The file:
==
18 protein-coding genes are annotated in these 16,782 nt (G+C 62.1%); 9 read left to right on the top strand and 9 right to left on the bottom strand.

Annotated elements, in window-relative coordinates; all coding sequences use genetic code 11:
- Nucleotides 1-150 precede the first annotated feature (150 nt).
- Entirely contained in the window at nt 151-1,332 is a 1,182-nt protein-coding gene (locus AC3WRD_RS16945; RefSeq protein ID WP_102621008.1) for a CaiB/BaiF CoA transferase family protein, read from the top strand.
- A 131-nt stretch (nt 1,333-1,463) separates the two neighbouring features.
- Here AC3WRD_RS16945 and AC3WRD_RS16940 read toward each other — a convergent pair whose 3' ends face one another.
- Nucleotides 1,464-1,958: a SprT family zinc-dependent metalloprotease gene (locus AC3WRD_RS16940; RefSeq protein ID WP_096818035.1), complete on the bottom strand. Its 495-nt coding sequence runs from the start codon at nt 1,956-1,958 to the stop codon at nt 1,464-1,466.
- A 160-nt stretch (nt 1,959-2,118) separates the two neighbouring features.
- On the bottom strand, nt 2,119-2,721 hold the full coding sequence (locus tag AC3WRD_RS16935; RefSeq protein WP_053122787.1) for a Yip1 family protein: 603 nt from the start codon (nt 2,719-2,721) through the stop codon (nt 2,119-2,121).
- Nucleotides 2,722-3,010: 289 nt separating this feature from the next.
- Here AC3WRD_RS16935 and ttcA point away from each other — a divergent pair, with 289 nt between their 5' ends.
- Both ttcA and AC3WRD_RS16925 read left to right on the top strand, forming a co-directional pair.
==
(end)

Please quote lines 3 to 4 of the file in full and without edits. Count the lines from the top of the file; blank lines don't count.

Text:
- Nucleotides 1-150 precede the first annotated feature (150 nt).
- Entirely contained in the window at nt 151-1,332 is a 1,182-nt protein-coding gene (locus AC3WRD_RS16945; RefSeq protein ID WP_102621008.1) for a CaiB/BaiF CoA transferase family protein, read from the top strand.